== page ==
This is an Eval Central archive copy, find the original at depictdatastudio.com.
I recently had the opportunity to be a guest on James Pann’s YouTube show to talk about reports. James is an Associate Professor, program evaluator, and psychologist who specializes in evaluating health, human service, and educational programs.
Watch Our Conversation
Here’s a recap of our conversation:
My Introduction to Dusty Shelf Reports
I recently had my 7th year anniversary of working for myself. I started out as an evaluator and I always loved the data viz side of my job. Some people love doing logic models or lit reviews, me I love poring through spreadsheets trying to figure out the pattern.
Early on in my career, I was throwing all my effort into a report, staying late, working on the weekends, doing whatever it took to do my best work. My boss sat me down and kindly said, “Ann, you’re a great team member and I’m so glad to have you. I’ve noticed you’re working really late on this evaluation report. It matters, sure, but I don’t want you to sacrifice your personal life for a dusty shelf report.”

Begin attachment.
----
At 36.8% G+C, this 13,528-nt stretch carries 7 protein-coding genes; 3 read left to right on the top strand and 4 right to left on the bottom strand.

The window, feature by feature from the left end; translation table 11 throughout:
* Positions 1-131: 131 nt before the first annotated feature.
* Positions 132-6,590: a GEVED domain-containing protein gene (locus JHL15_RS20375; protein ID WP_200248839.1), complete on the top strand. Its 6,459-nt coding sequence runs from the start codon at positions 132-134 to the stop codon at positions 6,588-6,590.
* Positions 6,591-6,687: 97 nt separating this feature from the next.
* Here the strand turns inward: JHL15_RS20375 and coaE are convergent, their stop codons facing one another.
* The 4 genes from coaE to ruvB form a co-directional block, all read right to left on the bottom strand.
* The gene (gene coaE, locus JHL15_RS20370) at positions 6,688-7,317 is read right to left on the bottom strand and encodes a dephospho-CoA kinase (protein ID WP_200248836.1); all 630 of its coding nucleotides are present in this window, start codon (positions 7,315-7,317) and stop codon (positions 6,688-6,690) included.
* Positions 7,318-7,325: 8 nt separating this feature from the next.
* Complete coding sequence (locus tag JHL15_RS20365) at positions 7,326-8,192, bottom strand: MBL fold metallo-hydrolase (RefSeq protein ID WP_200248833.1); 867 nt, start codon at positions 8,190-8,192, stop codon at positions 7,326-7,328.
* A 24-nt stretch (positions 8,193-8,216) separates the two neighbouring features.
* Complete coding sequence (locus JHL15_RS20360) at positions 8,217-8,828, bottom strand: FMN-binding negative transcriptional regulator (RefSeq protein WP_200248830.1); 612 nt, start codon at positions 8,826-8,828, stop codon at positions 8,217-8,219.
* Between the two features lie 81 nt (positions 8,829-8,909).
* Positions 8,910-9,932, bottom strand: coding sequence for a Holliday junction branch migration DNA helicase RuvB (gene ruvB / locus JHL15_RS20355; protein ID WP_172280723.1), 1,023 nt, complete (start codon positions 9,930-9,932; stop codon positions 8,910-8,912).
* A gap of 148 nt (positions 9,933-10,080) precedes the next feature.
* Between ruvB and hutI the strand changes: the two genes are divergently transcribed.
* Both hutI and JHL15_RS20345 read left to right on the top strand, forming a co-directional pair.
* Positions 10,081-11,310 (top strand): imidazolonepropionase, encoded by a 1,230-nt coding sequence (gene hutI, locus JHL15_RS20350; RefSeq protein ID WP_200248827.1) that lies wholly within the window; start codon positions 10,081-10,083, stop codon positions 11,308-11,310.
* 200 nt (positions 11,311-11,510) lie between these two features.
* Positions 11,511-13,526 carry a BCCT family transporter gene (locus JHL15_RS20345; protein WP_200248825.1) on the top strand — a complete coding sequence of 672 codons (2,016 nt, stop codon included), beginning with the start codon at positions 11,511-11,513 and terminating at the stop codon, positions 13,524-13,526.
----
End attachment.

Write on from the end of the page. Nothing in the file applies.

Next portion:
I’d never heard that term before and I instantly felt crushed, but also thinking, “there’s got to a better way- this can’t be the standard”.
Reasons Evaluators Should Be Learning About Data Visualization and Reporting
If you’re working in academia or are a student in grad school students, then you absolutely need to write academic reports. But if you go outside of academia, there are many other workplace settings that have their own standards. The bar is being raised so much (in a good way) in thinking beyond the report. Can we also have interactive dashboards? Infographics? Amazing things are being done.
The tricky part is that none of us were trained for how you go from really technical reports in academic settings to non-technical reports, non-technical audiences and really quick turnaround times.
Resources Someone Just Starting Out in Evaluation (and Others) Can Use to Get Proficient in Data Visualization